by Keith Lyons
Some examples I have found in the last few days:
Stephen Downes linked to Nick DeNardis’s post Why now is a great time to do an OAuth audit. Nick points out that “The beginning of the year is a great opportunity to start fresh and look at everything with a new set of eyes. Something that is easily overlooked is who (or what) has access to your social media accounts. It’s easy to change your password and revoke access from co-workers but it isn’t as easy to identify which websites and services have access to your accounts.”
Alistair Gray shared a link with the International Sports Management LinkedIn Group to a Dan Schawbel discussion of optimising use of LinkedIn. Dan identifies two fundamental principles of networking in his conversation with Jan Vermeiren, the founder of Networking Coach: the networking attitude (give and receive); and the Know, Like, Trust factor.
A Diigo Teacher-Librarian Group link from a Scoop.it page to an Apollo Research Institute Report (April 2011) on Future Work Skills. The Report identified ten skills “vital for success in the workforce”:
- Sense-making: an ability to determine the deeper meaning or significance of what is being expressed
- Social intelligence: an ability to connect to others in a deep and direct way, to sense and stimulate reactions and desired interactions
- Novel and adaptive thinking: a proficiency at thinking and coming up with solutions and responses beyond that which is rote or rule-based
- Cross-cultural competency: an ability to operate in different cultural settings
- Computational thinking: an ability to translate vast amounts of data into abstract concepts and to understand data-based reasoning
- New media literacy: an ability to assess critically and develop content that uses new media forms, and to leverage these media for persuasive communication
- Transdisciplinarity: literacy in and ability to understand concepts across multiple disciplines
- Design mindset: an ability to represent and develop tasks and work processes for desired outcomes
- Cognitive load management: an ability to discriminate and filter information for importance, and to understand how to maximize cognitive functioning using a variety of tools and techniques
- Virtual collaboration: an ability to work productively, drive engagement, and demonstrate presence as a member of a virtual team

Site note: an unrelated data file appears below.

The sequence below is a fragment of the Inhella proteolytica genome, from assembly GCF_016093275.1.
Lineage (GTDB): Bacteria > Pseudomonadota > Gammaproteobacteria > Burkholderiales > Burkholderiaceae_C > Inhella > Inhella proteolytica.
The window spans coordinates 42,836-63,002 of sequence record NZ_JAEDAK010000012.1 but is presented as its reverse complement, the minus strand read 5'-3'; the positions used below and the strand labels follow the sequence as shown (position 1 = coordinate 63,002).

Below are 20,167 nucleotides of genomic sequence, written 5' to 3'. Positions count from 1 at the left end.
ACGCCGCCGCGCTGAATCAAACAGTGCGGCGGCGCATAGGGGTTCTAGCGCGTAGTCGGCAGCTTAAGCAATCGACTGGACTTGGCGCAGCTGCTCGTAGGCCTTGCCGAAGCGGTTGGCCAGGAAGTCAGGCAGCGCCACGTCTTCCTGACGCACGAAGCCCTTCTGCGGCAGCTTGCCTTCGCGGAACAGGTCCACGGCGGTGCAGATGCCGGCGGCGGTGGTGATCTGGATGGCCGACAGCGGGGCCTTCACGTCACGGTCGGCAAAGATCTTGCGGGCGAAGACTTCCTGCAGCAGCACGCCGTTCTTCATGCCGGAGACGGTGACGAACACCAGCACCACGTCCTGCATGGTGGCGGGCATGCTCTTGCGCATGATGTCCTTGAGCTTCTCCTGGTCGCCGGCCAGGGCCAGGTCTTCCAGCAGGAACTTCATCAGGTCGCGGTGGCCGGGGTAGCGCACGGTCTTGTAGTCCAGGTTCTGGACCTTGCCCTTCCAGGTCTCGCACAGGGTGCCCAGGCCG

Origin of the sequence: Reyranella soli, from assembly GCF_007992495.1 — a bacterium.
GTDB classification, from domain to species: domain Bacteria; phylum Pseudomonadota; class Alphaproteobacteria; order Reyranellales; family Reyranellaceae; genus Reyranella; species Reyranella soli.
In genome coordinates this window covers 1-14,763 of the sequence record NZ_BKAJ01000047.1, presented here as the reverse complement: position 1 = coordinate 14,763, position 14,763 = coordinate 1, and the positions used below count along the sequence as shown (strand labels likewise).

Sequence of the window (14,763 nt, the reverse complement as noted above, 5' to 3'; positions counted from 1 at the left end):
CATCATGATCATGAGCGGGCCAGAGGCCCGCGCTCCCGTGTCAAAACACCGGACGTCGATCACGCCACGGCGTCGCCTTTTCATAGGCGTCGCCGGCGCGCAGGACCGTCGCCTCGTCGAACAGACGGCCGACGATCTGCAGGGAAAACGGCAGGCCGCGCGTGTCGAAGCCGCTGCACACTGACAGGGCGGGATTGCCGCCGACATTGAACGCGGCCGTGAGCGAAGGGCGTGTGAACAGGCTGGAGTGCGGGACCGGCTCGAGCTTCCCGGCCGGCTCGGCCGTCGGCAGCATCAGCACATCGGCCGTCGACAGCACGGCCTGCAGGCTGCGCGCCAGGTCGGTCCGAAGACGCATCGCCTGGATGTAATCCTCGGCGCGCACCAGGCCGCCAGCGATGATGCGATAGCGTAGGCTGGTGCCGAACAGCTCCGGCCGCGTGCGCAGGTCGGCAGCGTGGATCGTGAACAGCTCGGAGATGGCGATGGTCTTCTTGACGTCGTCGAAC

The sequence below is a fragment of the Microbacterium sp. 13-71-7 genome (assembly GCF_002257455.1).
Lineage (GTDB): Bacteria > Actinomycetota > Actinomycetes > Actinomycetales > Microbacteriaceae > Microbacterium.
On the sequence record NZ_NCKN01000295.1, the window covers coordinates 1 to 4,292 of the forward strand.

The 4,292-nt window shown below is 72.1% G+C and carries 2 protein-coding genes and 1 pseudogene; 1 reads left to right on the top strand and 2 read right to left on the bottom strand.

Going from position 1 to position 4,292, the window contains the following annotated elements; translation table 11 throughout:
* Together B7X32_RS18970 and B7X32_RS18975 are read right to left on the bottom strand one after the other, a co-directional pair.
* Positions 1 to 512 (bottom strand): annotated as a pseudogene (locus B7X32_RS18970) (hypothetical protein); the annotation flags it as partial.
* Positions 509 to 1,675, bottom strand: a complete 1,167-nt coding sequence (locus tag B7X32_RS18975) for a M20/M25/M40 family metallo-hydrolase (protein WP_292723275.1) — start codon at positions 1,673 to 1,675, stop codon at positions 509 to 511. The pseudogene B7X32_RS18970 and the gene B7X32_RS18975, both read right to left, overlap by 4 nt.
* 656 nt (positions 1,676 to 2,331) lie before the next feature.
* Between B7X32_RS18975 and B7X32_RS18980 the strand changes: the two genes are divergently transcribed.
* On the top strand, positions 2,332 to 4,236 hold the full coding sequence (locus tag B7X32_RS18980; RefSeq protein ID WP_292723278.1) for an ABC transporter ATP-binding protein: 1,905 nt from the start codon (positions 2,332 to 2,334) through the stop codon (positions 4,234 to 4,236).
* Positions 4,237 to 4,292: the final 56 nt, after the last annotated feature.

Robin Good observes that:
By looking at the set of emerging skills that this research identifies as vital for future workers, I can’t avoid but recognize the very skillset needed by any professional curator or newsmaster.
I’ve concluded that one important step that people can take is to become more adept at five essential literacies for a world of mobile, social, and always-on media: attention, crap detection, participation, collaboration, and network know-how. The effects of these literacies can both empower the individuals who master them and improve the quality of the digital culture commons.
Stephen Downes shared a great link to Alec Couros’s end of year Social Media and Open Education blog post about student work. Alec notes that:
I wanted to use the last post of the year to share a few examples of the great work that is being done by my graduate and undergraduate students. I am so very fortunate to have creative & hard-working students who are committed to improving their knowledge of teaching and learning in light of our new digital landscape. I hope that some of these examples will inspire you to take up new challenges in your own context.
SlideShare compiled 12 presentations that look at change in 2012. I was particularly interested in Skytide’s 7 Online Video Trends to Watch in 2012 and the discussion of Adaptive Bitrate Streaming. Skytide suggest “As adoption of adaptive bitrate protocols grows, providers of legacy streaming methods will find themselves under increased pressure to prove their added value. Witness the recent decision by Adobe to cease further development of its mobile FlashPlayer.”
I noted from an iSportConnect alert that the Philadelphia Wings Lacrosse team is using Twitter handles on its shirts (and following on a lead from two football teams (Valencia and Jaguares de Chiapas). Whilst looking at the Twitter possibilities I saw the Twitter blog post about New Year’s Eve activity. The post includes a video visualisation of tweets.
Phil Davis has written a post for The Scholarly Kitchen, Tweets and Our Obsession with Alt Metrics, that offers another perspective on tweeting. He discusses Gunther Eysenbach’s paper in the Journal of Medical Internet Research (JMIR), Can tweets predict citations? Metrics of social impact based on twitter and correlation with traditional metrics of scientific impact. The comments on this post make for fascinating reading and raise some salutary issues for me about connecting, sharing and curating.
I thought I would end this post with a link to Tagxedo. It is a word cloud generator and I have used it here to summarise the content of this post.